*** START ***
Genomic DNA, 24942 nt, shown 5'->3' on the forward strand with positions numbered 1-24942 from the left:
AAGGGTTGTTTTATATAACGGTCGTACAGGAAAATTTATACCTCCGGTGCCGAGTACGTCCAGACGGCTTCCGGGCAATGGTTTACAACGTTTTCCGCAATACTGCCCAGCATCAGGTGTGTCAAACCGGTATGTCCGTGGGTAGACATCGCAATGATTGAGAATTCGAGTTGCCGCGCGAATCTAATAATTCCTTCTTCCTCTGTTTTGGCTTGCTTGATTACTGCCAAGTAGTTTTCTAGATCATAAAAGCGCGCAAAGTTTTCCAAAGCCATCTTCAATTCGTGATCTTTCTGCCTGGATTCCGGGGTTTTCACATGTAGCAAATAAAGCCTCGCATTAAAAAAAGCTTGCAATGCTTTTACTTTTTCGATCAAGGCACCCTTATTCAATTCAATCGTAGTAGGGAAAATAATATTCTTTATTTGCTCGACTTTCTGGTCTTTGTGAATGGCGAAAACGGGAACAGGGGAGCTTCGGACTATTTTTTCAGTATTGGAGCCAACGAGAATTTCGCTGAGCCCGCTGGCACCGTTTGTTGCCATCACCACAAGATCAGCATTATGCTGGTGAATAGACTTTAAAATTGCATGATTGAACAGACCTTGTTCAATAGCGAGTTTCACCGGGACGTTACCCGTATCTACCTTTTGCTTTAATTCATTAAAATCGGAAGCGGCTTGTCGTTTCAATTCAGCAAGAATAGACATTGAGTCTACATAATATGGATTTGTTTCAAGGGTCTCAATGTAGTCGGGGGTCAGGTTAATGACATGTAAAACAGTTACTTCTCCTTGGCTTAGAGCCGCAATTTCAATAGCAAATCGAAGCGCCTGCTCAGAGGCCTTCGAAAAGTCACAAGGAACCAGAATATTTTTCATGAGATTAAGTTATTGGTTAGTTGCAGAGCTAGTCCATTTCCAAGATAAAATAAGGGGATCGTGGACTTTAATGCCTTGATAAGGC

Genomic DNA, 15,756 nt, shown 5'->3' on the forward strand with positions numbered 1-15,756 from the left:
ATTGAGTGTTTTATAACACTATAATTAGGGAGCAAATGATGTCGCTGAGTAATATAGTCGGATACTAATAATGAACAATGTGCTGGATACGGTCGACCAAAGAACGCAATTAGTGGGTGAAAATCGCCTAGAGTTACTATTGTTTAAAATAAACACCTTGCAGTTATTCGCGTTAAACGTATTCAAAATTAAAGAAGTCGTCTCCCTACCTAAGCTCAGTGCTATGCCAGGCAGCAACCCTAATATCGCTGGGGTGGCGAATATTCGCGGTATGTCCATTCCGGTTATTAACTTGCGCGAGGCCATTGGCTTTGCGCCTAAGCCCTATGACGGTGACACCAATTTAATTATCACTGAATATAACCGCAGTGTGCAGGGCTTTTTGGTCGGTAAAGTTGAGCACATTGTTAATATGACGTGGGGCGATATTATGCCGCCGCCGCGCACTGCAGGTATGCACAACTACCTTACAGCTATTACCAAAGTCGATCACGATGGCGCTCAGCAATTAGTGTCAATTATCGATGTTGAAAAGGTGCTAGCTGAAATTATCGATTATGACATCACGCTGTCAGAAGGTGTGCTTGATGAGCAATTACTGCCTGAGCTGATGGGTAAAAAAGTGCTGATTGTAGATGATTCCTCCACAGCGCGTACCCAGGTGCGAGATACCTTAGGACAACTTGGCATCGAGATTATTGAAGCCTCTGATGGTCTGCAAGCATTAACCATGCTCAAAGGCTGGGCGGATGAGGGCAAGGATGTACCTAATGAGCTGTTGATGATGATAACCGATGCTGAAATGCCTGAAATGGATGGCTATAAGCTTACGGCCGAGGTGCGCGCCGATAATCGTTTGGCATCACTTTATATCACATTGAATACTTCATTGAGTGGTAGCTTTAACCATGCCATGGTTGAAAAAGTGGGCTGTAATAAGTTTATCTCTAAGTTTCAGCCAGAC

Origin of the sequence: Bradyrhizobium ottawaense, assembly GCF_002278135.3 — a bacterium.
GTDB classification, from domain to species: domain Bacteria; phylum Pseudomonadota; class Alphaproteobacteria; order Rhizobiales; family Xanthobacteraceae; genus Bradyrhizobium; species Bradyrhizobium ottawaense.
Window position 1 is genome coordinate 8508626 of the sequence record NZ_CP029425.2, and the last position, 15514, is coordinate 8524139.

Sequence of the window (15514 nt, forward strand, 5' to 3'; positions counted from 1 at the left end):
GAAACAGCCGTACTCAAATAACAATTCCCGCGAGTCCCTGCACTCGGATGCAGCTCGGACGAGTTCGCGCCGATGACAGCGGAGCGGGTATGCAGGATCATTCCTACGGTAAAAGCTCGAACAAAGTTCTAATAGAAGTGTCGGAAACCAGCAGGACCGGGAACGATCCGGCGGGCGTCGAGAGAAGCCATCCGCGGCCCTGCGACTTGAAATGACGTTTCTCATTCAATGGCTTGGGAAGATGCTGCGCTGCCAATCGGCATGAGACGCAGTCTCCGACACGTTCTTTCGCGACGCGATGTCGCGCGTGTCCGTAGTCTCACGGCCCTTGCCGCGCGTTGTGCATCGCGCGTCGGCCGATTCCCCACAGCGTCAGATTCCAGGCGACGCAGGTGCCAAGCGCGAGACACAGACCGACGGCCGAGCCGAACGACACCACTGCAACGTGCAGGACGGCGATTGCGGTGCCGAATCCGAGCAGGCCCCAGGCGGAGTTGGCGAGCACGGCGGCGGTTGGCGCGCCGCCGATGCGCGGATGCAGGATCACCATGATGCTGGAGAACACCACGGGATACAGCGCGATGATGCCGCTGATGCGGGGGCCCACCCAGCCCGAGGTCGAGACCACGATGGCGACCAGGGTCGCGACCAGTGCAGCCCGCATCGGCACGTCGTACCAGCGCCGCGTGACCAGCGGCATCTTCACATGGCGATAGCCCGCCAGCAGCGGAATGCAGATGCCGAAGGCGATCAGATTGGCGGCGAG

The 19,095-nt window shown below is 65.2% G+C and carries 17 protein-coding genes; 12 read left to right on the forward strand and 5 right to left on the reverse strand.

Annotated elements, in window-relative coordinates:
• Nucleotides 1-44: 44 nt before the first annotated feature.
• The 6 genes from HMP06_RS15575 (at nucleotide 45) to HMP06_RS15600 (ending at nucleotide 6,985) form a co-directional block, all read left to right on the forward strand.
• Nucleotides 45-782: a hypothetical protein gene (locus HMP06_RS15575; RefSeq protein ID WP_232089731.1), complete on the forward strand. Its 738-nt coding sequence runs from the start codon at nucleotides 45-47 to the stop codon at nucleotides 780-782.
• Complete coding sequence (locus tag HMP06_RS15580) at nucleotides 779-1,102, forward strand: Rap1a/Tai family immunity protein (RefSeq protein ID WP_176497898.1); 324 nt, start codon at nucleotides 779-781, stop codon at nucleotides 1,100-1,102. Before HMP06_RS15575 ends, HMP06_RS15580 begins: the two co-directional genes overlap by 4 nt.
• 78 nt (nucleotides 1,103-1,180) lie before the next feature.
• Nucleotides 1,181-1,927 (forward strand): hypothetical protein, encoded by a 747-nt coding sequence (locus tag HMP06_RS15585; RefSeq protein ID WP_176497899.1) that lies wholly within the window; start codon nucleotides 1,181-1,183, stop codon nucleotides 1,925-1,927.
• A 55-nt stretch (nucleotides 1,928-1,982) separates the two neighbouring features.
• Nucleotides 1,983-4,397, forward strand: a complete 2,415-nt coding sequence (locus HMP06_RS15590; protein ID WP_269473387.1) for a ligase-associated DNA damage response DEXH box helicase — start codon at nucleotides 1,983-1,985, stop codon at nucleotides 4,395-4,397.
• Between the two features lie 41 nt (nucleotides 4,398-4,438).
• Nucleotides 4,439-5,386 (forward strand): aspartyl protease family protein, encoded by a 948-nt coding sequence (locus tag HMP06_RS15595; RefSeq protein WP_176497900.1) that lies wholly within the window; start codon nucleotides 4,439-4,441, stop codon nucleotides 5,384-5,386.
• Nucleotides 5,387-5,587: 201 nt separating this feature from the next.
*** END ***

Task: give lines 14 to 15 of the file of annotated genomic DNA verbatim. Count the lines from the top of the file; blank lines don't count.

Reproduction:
• Nucleotides 45-782: a hypothetical protein gene (locus HMP06_RS15575; RefSeq protein ID WP_232089731.1), complete on the forward strand. Its 738-nt coding sequence runs from the start codon at nucleotides 45-47 to the stop codon at nucleotides 780-782.
• Complete coding sequence (locus tag HMP06_RS15580) at nucleotides 779-1,102, forward strand: Rap1a/Tai family immunity protein (RefSeq protein ID WP_176497898.1); 324 nt, start codon at nucleotides 779-781, stop codon at nucleotides 1,100-1,102. Before HMP06_RS15575 ends, HMP06_RS15580 begins: the two co-directional genes overlap by 4 nt.